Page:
New research shared exclusively with Retail Gazette reveals that sixty per cent of British consumers are concerned about their personal finances in the run-up to Christmas.
According to consumer group Lightspeed Research, which surveyed 1,000 respondents, found that 44 per cent of shoppers are finding that their finances do not stretch as far as they used to, while 16 per cent are often short of what they need to pay for bills and other essentials.
Demographically, 18 -54-year-olds are more likely to be worried about money for the festive season than those afed 55-64, with 12 per cent of the younger generation saying they were very worried about making funds stretch compared to just four per cent of the older generation.
Ralph Risk, Marketing Director at Lightspeed, told us: “. It is not a great surprise that a younger generation is feeling the pinch and being more careful.
“It is very interesting to see how the economy is having an effect on people’s feeling about their financial situation as consumers are feeling that they have to be more careful to some degree.
“There is a feeling, which is probably not a huge surprise, that the economy is making them consider what they are purchasing. Shoppers must keep track of their money more than they have had to in the past.”
Despite the increasing trend among grocers particularly to offer competitive discounting, 70 per cent of respondents admitted to being worried to some degree about the cost of Christmas food and gift shopping.
Of those respondents who voiced concerns, 65 per cent said they will spend less on presents this year while 27 per cent have been saving vouchers and points throughout the year to use during the peak season.
Meanwhile, 26 per cent have been buying gifts throughout the year during sales and promotions while 16 per cent will only be buying presents for children this year.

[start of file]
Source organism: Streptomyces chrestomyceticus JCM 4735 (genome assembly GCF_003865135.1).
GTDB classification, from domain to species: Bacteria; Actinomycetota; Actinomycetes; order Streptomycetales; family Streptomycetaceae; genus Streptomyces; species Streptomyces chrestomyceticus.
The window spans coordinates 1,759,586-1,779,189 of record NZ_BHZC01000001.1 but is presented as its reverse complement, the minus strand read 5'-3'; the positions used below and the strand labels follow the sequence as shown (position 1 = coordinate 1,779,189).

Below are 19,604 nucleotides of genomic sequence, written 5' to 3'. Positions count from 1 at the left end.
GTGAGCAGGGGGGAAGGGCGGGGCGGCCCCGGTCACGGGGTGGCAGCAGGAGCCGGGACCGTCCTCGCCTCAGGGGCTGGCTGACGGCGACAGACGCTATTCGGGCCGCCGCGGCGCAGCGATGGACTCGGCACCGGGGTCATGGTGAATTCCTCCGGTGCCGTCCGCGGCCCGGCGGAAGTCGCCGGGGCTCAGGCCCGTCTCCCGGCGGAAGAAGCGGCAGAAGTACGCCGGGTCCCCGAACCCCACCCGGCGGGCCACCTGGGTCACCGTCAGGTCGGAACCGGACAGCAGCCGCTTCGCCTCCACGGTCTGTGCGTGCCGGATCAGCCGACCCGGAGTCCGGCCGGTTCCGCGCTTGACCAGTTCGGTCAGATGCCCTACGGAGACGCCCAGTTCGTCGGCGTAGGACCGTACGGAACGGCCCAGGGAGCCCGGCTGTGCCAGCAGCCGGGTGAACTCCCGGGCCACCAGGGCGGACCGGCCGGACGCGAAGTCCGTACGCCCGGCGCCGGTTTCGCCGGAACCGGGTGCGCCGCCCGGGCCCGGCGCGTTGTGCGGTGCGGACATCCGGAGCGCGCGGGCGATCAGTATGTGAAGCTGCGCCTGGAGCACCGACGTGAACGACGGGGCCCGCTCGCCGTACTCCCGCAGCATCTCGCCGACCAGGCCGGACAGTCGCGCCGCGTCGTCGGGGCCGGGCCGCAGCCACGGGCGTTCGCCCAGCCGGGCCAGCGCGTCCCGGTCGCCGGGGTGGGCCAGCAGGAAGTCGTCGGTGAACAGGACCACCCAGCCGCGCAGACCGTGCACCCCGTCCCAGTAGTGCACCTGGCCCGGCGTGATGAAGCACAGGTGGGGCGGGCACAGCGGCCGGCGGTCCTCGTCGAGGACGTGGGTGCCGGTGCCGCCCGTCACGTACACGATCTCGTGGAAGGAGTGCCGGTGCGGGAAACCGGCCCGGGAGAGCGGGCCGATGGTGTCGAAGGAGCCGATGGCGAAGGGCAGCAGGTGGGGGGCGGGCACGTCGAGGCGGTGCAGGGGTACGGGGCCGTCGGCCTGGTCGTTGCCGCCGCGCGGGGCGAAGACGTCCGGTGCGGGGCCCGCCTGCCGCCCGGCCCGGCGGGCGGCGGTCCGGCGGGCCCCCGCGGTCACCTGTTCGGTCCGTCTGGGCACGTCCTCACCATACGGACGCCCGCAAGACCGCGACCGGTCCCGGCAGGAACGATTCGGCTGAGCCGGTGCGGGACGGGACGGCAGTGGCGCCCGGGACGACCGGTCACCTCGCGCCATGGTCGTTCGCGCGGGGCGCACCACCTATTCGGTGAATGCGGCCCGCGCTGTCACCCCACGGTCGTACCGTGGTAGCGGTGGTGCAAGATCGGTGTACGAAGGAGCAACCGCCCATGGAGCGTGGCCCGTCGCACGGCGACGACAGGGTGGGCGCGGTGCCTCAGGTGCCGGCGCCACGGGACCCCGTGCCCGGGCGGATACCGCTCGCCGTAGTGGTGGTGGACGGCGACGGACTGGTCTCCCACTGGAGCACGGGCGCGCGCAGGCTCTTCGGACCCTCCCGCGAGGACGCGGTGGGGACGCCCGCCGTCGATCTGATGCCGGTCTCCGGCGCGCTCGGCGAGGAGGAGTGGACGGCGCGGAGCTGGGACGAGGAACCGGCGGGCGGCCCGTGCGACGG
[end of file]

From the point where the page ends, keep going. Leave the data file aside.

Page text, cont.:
Risk warned that such offers, though increasing retailers’ popularity in the short term, may detrimentally effect them in the coming months.
“Discounting is something of a double-edged sword for retailers as they may well set a bad precedent with shoppers always looking for sales rather than spend full price.
“In previous years, sales always came after Christmas and people knew when to expect that; it was part of the Christmas game.
“Suddenly, sales are taking place beforehand which is hugely frustrating for consumers as well as damaging for retailers.
“Retailers must work out what pricing points they want and maintain their position as either an exclusive or mid-range brand.
“It is important to understand what you want to offer in order not to erode brand value.”
For consumers during this busy time, it is important not to allow yourself to be bombarded by the sheer amount of competition, Risk explained. “Shoppers must look at what they are buying and who for. Christmas is a very consumer-orientated aspect and there are a lot of gifts that could be considered optional rather than mandatory. “People should be looking at what their expense is; the commercial aspects of Christmas have gone so far that this is a good opportunity for people to ask if they really need to spend quite so much on presents and go back to what Christmas is about; celebrating the family and enjoying the experience while cutting back and being more thoughtful – which is a good message in life.”